Tuesday, February 19, 2008
There Will Be Blood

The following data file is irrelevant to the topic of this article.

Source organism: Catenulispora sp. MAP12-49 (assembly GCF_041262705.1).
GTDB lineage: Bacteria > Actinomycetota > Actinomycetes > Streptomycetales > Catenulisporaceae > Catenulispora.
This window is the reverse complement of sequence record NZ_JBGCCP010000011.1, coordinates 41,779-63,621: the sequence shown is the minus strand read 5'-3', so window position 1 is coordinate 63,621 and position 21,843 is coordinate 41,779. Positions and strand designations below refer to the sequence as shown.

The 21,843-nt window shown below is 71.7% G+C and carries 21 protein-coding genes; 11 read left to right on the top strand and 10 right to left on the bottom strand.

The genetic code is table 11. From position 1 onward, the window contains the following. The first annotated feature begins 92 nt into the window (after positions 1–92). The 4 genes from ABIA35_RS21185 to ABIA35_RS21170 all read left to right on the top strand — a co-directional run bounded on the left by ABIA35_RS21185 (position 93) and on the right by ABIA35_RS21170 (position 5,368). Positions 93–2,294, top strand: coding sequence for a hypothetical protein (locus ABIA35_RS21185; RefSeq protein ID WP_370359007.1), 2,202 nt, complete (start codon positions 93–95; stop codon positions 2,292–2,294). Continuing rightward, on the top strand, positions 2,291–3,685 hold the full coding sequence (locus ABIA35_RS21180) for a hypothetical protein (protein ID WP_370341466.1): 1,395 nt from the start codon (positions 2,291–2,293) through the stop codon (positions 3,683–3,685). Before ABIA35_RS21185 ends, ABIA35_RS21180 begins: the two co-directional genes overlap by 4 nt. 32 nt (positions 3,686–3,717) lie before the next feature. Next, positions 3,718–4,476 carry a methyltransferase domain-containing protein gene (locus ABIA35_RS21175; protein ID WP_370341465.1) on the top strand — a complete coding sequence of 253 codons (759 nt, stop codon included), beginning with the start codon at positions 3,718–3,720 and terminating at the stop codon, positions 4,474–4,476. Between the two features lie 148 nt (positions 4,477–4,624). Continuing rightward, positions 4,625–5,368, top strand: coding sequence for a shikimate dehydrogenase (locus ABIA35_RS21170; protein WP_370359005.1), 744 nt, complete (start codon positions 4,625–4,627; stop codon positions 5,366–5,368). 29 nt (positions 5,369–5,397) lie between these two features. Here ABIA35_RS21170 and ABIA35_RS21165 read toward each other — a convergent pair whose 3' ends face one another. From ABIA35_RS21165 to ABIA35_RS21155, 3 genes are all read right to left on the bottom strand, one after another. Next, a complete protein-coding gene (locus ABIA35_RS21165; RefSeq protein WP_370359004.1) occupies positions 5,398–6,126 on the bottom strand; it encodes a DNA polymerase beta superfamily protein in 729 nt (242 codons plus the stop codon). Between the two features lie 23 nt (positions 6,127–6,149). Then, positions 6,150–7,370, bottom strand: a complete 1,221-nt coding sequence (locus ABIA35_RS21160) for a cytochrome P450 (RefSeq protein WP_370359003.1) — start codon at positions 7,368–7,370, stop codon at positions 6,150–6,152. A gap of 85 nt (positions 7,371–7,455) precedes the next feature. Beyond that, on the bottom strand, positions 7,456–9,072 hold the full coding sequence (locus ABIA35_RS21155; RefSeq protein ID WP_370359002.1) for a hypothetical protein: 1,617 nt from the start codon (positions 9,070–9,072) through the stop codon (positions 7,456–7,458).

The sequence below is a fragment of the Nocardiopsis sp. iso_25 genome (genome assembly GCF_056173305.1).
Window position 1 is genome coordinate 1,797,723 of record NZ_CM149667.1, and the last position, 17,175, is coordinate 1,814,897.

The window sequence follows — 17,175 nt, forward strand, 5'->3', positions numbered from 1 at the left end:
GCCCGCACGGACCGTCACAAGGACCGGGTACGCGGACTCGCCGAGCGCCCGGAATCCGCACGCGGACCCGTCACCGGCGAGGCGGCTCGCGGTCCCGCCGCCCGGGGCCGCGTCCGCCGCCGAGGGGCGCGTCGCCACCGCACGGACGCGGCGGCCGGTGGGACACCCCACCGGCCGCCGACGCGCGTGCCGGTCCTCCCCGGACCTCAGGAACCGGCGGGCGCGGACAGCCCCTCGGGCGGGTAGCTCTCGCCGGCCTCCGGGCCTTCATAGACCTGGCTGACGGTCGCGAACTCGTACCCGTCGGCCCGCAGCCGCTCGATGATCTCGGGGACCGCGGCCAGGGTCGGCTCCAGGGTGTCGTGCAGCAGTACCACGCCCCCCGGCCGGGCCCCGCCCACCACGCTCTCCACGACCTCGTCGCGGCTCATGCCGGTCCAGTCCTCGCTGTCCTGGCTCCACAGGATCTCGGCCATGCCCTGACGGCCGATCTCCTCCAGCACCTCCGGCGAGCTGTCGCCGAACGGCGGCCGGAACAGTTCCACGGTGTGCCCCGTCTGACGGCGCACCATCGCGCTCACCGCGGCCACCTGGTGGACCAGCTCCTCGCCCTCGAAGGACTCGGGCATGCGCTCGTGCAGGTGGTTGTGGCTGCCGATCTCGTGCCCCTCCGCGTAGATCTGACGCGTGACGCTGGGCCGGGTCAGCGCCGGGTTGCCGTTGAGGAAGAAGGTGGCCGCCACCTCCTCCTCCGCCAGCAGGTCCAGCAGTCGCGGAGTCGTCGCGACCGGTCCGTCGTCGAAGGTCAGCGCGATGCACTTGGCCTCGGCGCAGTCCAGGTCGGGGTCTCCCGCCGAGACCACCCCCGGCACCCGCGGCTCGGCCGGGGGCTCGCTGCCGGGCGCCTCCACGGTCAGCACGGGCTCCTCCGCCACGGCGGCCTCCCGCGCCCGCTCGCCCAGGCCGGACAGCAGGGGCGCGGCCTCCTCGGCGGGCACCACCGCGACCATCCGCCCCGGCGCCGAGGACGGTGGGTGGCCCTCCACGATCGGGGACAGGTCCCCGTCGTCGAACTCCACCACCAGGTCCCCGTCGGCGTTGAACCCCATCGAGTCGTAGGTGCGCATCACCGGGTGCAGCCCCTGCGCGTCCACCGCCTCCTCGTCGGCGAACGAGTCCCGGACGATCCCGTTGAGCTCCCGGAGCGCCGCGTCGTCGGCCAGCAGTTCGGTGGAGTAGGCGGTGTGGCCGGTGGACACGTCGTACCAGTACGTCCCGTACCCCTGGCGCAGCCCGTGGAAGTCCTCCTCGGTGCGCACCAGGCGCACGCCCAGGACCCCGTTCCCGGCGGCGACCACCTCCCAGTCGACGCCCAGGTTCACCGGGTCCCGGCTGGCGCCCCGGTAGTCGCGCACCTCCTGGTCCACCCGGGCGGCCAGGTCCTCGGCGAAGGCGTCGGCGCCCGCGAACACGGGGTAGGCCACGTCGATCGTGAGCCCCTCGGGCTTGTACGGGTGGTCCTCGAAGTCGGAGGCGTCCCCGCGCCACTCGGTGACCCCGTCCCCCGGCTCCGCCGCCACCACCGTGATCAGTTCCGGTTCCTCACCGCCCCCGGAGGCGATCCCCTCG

PHENOMENAL: (Paul Thomas Anderson) WHAT a movie this one is. There Will Be Blood is the first movie in a long long time to stimulate audience intelligence while doing its novel justice. Based on the book, Oil! by Upton Sinclair, Blood is the story of the oil strike, beginning at its roots in the late 1800s and following it through its boom in the mid 1900s and all from the viewpoint of Daniel Day Lewis's Daniel Plainview. A self-made oil man, Plainview knew business and knew how to make it successful, and set to do just that through swindle and sale in land believed to be rich with "an ocean of oil" underneath its dry surface. Like the style Sinclair is so well known for, the best way to describe this story is grotesque. (Not gross). Plainview is revealed for the immoral, dirty and cunning man that it took to take him to the top of the oil business. Anderson's directing illustrates Plainview's bout with competitors, his pursuasion of farmers to let him buy their land, and the overall dirty trail he followed to take his grasp at success. From abandoning the son he used as a marketing tool, to tormenting the town's pastor for an unpaid promise, Blood sheds (no pun there) light on the sticky situation oil drilling became. Anderson brings out the filth of the people involved, and shows the corruption that came out of the fumes of oil drilling. Blood covers a lot of time, allowing us to dig deep into the mind of Plainview and witness the rise of a man from lonely and unsuccessful mining to the most powerful oilman under the Standard Oil Company. But from this vantage point, we must watch the opposing fall that happens within. It's tragic and dark, and the darker it gets, the more we can see and the more he denies. Don't expect a happy ending here, but expect a phenomenal story of a man stricken with a disease of the mind. Prepare yourself for sadness, hard falls and ridiculous corruption. But amidst all of the despair, let yourself experience the masterpiece that is this story. There Will Be Blood slowly and painfully reveals a story, just as the raw experience was lived. Daniel Day Lewis performs a flawless portrait of Plainview. He proves his short absence was well deserved as his acting here is supreme. He captures not only the character of Sinclair's oilman, but envelops his own persona into the heart of this man, evoking raw emotion of a torn spirit and candid personality of a ragged man. I have seen rare an actor represent in such an impressive taste. Sinclair was done well here. Let yourself be awed.